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Letting Kids be Kids
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When I was growing up, my parents didn’t make specific plans for my summers. Except for the usual trip to Granny’s house, summers were left wide open to whatever my imagination—and that of my siblings and friends—could come up with. Were my summers boring? Never.

Mornings were spent catching bumblebees and butterflies, making mud pies to bake in the sun, digging for earthworms and riding bikes. Afternoons could find us having a tea party or picnic in the backyard, picking blackberries so Mom could make a pie for dinner, selling cups of Kool-Aid or playing in our above ground pool. Evenings were spent having family dinner on the patio followed by a game of badminton, red rover or freeze tag. On special evenings, Dad announced that we were going for milkshakes. But before we left, he would send us out to the yard to look for a four-leaf clover. Whoever found one got French fries with their shake.

Sure, we had chores to do. And we did do work before play. But when I look back on those summer days, I look back with nostalgia. There was something magical about them, and they seemed to last forever.

Now days many parents feel that their kids’ summers are too busy and go by in a flash. When I had my own daughter, my husband and I had decisions to make about her summers. Living in a small town full of professionals, sometimes I felt outside pressure to have my child super-excel at an early age. Many of her friends were involved in costly private music, art or sports lessons.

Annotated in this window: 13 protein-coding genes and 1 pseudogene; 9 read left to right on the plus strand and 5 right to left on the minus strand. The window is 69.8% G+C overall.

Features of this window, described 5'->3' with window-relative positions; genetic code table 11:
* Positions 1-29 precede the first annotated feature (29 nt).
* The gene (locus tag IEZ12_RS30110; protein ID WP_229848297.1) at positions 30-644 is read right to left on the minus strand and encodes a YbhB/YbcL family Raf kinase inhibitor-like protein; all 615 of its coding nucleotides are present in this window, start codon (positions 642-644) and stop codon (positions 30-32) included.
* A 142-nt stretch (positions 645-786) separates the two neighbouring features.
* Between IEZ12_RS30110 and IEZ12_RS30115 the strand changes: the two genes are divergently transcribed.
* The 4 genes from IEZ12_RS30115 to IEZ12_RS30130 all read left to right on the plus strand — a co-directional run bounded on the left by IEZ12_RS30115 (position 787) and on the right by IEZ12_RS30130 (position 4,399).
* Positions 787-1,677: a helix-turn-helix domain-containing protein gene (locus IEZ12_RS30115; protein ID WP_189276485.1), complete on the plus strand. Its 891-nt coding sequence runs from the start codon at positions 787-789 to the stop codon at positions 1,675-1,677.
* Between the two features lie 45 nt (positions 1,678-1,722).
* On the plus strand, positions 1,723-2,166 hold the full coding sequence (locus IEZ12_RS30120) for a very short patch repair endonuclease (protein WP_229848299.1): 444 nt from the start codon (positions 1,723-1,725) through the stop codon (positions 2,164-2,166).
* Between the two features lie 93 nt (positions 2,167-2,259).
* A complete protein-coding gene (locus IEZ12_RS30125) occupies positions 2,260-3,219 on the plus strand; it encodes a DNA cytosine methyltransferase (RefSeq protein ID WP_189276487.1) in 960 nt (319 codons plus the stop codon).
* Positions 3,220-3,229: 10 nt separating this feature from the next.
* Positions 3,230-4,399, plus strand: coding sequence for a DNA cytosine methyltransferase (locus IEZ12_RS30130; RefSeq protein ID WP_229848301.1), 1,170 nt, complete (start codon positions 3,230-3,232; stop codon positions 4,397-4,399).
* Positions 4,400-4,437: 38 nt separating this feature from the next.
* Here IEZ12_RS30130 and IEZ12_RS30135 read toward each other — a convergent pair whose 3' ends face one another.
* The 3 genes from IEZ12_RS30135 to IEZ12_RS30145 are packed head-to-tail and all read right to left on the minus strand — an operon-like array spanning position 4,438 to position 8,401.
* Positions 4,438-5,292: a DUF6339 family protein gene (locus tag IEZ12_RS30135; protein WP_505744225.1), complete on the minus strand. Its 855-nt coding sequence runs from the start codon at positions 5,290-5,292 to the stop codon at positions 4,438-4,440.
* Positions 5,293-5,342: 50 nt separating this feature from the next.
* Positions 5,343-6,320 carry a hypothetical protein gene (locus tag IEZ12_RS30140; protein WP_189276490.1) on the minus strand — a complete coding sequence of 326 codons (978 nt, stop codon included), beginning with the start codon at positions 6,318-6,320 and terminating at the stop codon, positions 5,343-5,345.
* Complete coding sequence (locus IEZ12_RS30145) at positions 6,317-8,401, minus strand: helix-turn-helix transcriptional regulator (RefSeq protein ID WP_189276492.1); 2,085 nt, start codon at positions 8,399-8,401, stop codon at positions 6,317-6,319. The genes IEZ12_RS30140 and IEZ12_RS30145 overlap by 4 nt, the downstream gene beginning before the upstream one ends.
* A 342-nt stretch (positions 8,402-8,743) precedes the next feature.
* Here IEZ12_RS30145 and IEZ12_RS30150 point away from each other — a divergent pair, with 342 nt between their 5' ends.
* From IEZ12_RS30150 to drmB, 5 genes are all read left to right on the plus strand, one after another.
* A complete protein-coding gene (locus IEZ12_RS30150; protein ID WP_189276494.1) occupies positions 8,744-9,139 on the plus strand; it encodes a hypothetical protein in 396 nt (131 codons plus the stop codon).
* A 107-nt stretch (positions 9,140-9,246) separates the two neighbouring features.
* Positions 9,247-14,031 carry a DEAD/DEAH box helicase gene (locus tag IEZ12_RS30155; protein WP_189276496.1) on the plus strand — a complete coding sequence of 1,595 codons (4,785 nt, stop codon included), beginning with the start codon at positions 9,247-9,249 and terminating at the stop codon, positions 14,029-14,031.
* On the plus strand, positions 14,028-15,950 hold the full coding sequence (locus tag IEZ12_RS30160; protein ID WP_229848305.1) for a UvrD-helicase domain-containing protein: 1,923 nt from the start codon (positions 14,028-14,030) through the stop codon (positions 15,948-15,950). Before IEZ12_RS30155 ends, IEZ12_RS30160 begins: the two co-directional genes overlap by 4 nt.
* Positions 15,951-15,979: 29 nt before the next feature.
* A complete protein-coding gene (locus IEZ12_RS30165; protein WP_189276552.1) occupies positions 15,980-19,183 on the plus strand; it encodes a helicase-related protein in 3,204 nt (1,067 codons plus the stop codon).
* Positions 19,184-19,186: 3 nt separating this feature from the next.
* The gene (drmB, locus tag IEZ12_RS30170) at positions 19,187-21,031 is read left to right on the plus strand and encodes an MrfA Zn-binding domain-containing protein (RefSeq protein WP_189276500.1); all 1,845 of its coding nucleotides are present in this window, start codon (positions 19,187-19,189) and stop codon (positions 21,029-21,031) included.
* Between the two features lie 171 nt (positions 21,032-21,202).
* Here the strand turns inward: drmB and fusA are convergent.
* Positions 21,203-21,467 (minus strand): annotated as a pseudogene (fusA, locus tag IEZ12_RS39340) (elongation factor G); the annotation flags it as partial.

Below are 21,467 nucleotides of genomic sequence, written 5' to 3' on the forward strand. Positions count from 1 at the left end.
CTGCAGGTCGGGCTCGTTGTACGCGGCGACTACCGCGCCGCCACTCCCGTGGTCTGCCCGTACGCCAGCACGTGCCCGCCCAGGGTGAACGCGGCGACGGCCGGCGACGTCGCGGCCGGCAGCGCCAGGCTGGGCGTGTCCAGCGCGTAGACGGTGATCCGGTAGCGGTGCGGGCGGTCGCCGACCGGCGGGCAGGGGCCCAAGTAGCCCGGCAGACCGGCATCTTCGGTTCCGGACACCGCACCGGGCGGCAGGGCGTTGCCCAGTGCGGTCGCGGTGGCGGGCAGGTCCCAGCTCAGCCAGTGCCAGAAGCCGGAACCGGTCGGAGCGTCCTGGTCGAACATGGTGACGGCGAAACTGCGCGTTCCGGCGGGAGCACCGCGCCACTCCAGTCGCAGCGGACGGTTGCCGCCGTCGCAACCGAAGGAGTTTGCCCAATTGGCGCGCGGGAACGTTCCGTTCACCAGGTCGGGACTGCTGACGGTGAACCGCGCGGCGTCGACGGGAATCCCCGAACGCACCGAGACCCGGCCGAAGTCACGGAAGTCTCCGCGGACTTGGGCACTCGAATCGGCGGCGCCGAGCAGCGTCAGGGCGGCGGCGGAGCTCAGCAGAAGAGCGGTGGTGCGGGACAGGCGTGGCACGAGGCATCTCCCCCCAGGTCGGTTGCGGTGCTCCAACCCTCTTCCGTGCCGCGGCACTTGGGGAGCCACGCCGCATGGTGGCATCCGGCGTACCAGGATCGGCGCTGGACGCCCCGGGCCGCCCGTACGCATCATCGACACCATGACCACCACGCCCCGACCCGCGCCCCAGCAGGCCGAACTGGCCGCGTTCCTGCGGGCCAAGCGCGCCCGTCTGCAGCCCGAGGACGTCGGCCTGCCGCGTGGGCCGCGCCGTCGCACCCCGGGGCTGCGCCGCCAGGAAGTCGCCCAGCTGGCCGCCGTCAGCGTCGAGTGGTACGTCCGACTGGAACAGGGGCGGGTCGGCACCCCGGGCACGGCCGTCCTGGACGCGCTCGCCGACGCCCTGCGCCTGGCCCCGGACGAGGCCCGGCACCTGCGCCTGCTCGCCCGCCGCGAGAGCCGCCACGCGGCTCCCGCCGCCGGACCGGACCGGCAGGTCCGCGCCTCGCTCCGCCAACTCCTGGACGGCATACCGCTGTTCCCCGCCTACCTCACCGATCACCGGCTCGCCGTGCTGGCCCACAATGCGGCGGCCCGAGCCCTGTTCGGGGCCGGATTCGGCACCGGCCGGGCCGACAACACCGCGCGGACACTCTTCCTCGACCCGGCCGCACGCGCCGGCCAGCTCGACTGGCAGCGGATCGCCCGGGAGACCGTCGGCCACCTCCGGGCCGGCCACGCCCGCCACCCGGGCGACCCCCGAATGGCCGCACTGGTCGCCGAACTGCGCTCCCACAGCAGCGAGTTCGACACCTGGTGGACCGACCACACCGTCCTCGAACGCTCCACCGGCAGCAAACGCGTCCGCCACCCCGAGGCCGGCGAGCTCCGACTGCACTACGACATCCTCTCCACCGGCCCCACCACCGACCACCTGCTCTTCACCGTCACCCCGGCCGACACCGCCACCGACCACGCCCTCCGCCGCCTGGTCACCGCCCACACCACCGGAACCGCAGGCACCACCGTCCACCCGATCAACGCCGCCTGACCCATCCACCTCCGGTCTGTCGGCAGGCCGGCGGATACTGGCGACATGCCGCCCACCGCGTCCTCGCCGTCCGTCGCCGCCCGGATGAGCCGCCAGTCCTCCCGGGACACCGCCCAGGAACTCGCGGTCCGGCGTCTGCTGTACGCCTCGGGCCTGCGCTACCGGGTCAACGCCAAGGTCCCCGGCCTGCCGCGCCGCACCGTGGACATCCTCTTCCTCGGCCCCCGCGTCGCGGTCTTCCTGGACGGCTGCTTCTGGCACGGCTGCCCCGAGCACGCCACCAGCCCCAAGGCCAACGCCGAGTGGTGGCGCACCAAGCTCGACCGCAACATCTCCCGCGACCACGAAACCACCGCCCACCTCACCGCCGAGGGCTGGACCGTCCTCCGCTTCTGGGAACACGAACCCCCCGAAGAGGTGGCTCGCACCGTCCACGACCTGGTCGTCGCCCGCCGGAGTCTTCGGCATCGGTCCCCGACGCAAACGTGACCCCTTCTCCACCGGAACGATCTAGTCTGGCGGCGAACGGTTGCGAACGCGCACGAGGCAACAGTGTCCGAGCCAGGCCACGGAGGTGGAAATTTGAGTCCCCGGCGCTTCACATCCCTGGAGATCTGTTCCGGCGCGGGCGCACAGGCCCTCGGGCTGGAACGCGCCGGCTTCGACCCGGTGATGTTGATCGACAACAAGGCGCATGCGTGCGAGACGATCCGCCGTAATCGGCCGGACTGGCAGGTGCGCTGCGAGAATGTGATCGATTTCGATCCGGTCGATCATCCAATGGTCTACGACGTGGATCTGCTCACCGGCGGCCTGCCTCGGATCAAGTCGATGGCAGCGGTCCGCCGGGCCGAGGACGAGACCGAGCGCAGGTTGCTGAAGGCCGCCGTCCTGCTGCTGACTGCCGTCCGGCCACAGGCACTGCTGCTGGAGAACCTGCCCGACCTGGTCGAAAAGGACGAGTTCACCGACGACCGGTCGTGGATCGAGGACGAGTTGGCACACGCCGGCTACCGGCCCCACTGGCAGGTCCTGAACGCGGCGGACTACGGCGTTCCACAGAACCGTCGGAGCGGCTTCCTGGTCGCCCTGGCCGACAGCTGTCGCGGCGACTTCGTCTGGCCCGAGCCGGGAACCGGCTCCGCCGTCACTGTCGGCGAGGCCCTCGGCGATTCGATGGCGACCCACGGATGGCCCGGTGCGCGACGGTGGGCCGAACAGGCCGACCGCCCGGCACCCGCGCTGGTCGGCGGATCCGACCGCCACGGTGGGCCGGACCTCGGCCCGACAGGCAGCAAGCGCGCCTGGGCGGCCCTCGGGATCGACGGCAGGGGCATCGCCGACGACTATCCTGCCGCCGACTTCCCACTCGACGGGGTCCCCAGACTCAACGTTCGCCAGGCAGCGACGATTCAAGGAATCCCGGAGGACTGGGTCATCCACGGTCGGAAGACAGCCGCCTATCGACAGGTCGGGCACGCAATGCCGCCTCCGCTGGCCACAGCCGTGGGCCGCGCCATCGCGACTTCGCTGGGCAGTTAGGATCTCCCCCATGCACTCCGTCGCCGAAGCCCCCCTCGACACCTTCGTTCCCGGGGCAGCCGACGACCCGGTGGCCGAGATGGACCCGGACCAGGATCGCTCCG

We ultimately decided to be balanced. We wanted our daughter to take advantage of opportunities to meet new friends and improve her skills. So there were summers when she took different two-hour sports camps and group music lessons, and she always attended Vacation Bible School. I think these helped her grow socially and physically. But when I asked our now 17-year old this morning, “What are your favorite summer memories as a kid?” She answered, “All the playing in our backyard…my little swimming pool, sandbox, fort and sprinkler.”

These provided so much more than what they were. Her swimming pool was a place where Barbie trained dolphins; her sandbox built a small town; her fort was a schoolhouse where she taught her dolls; and her sprinkler was a waterfall to jump through.

Child psychologist Susan Linn wrote in her book, The Case for Make Believe that “Children learn through playing, through active exploration that feeds their imagination, not by always having others organize the world for them." 1

So as you look ahead to your children’s summer, consider giving them time to play. Time to be a pirate or a princess, a vet or a ventriloquist, a nurse or a navy seal, a baker or a banker, a teacher or a trucker, a scientist or a sheriff. And someday they will look back with nostalgia, too.

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By Nancy Canwell. Copyright © 2011 by GraceNotes. All rights reserved. Use of this material is subject to usage guidelines.

1Susan Linn, The Case for Make Believe: Saving Play in a Commercialized World  (The New Press, April 2008).

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